Scrolling Headlines:

2017 Hockey Special Issue -

October 19, 2017

International Relations Club tackles tough issues at ‘Foreign Policy Coffee Hour’ -

October 19, 2017

Sexual assault spikes on campus -

October 19, 2017

Californian students react to wildfires back home -

October 19, 2017

‘My Little Pony: The Movie’ is a surprising animated treat, whether you’re a fan of the show or not -

October 19, 2017

With a young team, Carvel is preparing the UMass hockey team to thrive -

October 19, 2017

Letter: UMass hockey is great, but where are the students? -

October 19, 2017

Boino’s blast gives UMass men’s soccer sole possession of first place in the Atlantic 10 -

October 19, 2017

UMass freshmen look to play physical, make an impact and improve early on -

October 19, 2017

UMass hockey sets out to create new program, identity in 2017-18 -

October 19, 2017

Cale Makar: UMass hockey’s crown jewel -

October 19, 2017

Ames: If first four games are any indicator, this UMass hockey season could differ for the better -

October 19, 2017

Josh Couturier looks to find where he fits within UMass lineup -

October 19, 2017

The straw man fallacy: missing the point on Indigenous Peoples Day -

October 19, 2017

Power to the Thin Mint: improve the Girls Scouts program -

October 19, 2017

‘Blade Runner 2049’ has a lot of ideas that it fails to develop -

October 19, 2017

Early season challenge awaits for UMass hockey in weekend set with Ohio State -

October 18, 2017

UMass Professor Barbara Krauthamer receives award from Association of Black Women Historians -

October 18, 2017

The 2017-18 women’s soccer team differs from others Matz has coached at UMass -

October 18, 2017

Hockey East Notebook: OT Goal caps BC comeback over Providence -

October 18, 2017

Professor Forbes implanted the cancer-fighting protein into mice with breast tumors

University of Massachusetts Amherst chemical engineering professor Neil Forbes has successfully implanted the cancer-fighting protein TRAIL into mice with breast tumors and activated it. According to a release, 100 percent of the mice survived over the next 30 days after the cancer-fighting protein was implanted.

TRAIL stands for tumor necrosis factor-related apoptosis-inducing ligand, and it is a short group of connected amino acids, known as a peptide, which targets cancer cells. It forms a bond with a cancer cell and triggers apoptosis, or programmed cell death.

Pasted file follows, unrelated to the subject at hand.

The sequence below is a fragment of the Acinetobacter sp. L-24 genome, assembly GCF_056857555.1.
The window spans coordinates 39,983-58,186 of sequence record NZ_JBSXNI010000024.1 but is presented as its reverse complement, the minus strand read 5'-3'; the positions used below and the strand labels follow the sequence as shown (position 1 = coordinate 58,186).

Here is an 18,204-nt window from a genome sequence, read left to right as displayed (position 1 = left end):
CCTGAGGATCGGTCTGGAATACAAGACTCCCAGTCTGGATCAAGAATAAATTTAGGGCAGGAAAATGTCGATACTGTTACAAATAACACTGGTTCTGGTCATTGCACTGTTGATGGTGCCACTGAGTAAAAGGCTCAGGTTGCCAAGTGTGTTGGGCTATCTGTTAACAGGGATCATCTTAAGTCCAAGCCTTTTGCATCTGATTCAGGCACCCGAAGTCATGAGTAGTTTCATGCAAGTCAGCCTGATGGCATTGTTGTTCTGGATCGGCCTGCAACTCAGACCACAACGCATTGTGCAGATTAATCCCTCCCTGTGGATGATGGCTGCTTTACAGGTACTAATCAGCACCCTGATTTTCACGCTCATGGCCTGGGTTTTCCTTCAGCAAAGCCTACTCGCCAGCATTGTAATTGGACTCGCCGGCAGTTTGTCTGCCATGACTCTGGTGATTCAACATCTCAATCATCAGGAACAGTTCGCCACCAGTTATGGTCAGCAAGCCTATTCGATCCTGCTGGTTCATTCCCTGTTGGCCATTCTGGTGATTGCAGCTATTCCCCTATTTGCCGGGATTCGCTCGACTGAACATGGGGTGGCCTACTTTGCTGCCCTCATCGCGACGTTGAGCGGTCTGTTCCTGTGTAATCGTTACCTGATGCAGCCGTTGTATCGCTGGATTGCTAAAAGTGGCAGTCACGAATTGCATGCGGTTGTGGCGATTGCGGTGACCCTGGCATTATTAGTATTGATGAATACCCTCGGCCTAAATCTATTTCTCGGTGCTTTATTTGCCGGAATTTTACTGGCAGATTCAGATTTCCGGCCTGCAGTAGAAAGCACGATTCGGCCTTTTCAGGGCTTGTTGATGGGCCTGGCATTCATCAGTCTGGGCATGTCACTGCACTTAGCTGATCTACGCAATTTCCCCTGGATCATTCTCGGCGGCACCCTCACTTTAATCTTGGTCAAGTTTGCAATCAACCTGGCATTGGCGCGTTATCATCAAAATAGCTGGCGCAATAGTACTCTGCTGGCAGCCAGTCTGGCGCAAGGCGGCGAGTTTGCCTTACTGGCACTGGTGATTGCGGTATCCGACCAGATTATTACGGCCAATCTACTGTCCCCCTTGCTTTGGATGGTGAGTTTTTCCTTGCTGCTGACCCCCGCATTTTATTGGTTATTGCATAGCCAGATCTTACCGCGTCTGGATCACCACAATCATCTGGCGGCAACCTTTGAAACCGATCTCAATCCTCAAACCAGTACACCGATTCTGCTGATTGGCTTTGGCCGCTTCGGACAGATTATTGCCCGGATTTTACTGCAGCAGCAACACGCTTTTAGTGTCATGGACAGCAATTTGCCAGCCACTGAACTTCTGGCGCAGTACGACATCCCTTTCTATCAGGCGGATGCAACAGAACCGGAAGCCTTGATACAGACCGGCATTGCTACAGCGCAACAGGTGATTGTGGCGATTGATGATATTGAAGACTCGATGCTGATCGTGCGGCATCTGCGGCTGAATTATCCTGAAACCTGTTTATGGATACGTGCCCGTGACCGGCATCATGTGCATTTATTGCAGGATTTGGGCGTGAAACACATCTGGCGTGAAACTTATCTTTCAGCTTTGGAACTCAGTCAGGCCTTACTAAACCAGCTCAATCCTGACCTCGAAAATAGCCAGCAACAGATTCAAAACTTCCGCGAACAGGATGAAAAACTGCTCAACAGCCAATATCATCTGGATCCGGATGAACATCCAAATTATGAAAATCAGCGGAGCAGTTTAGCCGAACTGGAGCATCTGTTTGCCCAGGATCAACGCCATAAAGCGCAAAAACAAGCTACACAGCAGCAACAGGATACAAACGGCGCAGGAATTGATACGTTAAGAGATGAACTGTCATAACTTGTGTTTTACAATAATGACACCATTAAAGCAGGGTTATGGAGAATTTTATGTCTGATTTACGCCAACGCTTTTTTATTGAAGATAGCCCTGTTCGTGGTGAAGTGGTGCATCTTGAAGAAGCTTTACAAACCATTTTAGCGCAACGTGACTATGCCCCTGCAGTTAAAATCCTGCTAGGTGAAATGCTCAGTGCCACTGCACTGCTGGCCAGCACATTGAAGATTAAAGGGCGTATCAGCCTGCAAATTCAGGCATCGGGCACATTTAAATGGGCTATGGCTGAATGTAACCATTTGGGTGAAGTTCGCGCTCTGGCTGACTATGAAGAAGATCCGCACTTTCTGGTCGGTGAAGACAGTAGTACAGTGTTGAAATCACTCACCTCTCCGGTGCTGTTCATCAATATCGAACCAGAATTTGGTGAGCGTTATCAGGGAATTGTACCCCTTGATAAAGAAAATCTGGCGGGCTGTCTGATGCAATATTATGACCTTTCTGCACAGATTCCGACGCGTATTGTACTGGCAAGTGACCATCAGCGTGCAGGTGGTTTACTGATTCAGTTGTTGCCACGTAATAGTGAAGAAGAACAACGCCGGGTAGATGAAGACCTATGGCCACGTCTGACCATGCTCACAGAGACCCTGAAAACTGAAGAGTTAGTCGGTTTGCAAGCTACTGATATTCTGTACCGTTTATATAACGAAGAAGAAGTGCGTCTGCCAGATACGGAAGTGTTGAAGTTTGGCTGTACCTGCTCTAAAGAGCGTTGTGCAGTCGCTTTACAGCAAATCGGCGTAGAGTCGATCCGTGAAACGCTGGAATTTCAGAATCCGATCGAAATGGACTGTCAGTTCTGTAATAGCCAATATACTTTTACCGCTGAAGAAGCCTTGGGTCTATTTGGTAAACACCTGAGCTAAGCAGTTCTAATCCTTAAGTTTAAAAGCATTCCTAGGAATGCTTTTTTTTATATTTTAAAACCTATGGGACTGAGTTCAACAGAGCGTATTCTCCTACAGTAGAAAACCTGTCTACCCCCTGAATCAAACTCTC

According to a release, scientists had known that several common bacteria, such as salmonella, are attracted to cancer cells more than they are attracted to healthy cells. When a variety of salmonella that does not cause disease was genetically engineered, Forbes designed experiments with Sabha Ganai, a surgical oncologist with the Pioneer Valley Life Sciences Institute to see if the safe salmonella could move the TRAIL protein directly to solid tumors.

The experiment was successful. Ganai and Forbes engineered a bacterium called Salmonella typhimurium to carry the TRAIL peptide and made sure that it would only be activated by a protein responsible for DNA repair normally found in E. coli called the RecA promoter.

The modified bacterium was injected into groups of genetically identical mice who had breast cancer. After two days, according to the release, the bacteria had multiplied to around 10 million in each tumor. Then each group was given either a single dose or a double dose of low level radiation. The radiation damaged the bacterial DNA slightly but enough to activate the RecA promoter protein and trigger the production of TRAIL. Most importantly, the use of TRAIL and the modified Salmnonella typhimurium bacteria poses minimal danger to the patient.

Each group did well with the treatment; however the group that received two doses of radiation showed the most improvement.

According to the release, Ganai and Forbes believe that in the future, cancer patients will be able to receive injections of the bacteria and the light irradiation therapy with much less suffering than they experience now.

The experiments were supported with funding from the National Cancer Institute and Susan G. Komen for the Cure. The findings have appeared in the “British Journal of Cancer.”  

Matthew M. Robare can be reached at mrobare@student.umass.edu.

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